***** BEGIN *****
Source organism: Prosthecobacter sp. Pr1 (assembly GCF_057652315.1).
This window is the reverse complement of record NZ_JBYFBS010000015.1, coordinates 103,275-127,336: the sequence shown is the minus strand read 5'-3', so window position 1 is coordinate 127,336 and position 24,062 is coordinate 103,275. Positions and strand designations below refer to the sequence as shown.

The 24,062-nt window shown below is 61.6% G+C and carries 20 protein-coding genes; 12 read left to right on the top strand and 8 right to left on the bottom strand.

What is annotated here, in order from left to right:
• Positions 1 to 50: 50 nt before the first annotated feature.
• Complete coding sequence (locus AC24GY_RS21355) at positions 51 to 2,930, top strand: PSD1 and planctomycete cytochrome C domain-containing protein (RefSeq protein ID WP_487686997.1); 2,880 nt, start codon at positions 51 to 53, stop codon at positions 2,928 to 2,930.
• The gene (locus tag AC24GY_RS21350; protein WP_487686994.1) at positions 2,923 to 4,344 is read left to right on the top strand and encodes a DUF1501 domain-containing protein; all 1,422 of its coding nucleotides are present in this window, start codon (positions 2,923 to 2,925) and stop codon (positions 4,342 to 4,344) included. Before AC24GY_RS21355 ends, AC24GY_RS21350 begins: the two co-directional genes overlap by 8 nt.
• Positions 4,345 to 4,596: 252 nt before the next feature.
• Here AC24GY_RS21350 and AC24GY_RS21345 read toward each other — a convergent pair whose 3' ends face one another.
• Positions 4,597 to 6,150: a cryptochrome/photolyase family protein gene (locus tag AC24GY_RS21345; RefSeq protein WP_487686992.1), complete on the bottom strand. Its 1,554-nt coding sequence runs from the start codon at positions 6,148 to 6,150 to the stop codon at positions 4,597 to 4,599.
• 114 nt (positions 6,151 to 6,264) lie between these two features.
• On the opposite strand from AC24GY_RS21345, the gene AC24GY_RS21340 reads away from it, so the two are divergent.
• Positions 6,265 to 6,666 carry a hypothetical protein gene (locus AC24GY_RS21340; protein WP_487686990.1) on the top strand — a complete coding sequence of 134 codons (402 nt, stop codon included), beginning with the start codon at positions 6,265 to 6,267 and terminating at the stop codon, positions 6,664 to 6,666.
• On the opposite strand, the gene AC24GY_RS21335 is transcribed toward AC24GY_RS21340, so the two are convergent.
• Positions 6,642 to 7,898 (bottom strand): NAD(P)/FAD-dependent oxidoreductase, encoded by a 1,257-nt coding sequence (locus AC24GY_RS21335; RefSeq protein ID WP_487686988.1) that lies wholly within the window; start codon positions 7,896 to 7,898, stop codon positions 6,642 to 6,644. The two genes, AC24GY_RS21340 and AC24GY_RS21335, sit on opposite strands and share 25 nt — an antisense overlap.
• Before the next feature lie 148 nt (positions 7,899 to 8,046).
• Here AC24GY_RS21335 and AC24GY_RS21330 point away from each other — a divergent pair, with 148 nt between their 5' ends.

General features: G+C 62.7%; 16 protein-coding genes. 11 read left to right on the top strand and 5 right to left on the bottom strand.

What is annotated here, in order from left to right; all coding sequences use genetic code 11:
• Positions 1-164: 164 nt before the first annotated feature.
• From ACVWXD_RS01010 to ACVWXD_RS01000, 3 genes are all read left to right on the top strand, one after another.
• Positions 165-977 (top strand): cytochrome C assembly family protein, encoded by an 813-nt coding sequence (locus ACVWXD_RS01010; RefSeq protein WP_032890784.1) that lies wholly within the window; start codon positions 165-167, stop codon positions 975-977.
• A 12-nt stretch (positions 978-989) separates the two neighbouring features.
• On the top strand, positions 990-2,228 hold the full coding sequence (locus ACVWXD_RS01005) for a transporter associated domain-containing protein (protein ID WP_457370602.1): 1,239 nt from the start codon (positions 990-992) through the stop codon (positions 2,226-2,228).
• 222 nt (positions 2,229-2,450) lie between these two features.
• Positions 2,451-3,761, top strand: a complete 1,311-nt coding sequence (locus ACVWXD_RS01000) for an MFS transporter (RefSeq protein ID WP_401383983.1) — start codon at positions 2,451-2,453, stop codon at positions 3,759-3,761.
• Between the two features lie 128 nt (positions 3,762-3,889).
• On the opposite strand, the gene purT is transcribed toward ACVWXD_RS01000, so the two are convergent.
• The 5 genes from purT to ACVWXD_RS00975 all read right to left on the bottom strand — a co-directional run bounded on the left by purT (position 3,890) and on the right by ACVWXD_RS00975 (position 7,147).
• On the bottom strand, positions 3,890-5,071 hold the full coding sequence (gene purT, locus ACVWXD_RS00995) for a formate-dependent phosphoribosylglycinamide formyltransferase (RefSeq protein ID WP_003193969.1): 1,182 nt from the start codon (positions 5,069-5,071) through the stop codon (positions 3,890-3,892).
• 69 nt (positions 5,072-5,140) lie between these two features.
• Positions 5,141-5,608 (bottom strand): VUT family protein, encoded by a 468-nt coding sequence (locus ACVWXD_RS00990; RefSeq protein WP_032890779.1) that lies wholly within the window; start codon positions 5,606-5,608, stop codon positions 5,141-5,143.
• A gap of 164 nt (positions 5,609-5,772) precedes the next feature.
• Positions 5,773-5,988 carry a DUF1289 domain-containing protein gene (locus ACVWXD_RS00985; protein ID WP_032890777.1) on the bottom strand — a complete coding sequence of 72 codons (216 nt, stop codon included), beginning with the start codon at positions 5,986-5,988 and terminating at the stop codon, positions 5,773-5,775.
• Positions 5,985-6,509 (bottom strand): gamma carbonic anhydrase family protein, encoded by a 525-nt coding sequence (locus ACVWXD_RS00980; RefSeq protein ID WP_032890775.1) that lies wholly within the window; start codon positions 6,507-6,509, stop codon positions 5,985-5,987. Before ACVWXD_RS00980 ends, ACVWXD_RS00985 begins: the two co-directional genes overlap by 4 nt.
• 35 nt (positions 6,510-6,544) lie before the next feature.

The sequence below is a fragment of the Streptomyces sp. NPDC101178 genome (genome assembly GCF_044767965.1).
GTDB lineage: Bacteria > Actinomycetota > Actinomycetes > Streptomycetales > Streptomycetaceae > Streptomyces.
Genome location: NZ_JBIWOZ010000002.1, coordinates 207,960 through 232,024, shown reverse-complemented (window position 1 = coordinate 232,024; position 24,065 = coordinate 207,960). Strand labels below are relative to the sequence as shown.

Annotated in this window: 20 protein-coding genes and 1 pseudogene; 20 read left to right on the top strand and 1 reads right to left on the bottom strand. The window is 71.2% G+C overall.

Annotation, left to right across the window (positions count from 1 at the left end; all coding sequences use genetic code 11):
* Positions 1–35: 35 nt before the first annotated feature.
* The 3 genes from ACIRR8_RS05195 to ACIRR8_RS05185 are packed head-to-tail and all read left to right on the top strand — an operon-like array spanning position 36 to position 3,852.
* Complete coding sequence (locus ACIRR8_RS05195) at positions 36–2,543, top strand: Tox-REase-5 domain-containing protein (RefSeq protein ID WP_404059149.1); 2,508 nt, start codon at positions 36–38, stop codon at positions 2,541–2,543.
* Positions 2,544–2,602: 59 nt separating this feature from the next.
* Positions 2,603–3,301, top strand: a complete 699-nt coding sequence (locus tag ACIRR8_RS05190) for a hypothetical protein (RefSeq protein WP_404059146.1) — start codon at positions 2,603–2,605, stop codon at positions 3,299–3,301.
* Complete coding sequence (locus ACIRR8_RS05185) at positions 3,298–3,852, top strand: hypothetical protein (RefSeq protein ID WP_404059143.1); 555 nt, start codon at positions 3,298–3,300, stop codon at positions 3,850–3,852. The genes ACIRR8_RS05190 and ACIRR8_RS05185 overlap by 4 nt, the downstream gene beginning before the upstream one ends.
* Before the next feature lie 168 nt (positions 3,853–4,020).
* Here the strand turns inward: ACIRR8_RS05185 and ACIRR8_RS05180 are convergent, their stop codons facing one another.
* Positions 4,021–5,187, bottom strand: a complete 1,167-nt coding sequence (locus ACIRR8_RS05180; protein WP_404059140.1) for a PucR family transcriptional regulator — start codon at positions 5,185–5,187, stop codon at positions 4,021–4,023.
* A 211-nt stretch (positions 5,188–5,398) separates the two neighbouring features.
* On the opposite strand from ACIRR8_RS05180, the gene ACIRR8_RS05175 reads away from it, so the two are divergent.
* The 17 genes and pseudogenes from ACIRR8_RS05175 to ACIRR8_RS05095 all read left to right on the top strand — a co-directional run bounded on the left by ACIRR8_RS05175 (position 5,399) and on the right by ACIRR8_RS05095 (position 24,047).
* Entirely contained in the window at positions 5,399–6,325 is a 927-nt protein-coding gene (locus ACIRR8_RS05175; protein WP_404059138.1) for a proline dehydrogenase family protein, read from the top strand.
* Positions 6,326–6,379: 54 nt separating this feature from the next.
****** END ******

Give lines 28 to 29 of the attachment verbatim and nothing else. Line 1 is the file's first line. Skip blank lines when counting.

• On the opposite strand, the gene purT is transcribed toward ACVWXD_RS01000, so the two are convergent.
• The 5 genes from purT to ACVWXD_RS00975 all read right to left on the bottom strand — a co-directional run bounded on the left by purT (position 3,890) and on the right by ACVWXD_RS00975 (position 7,147).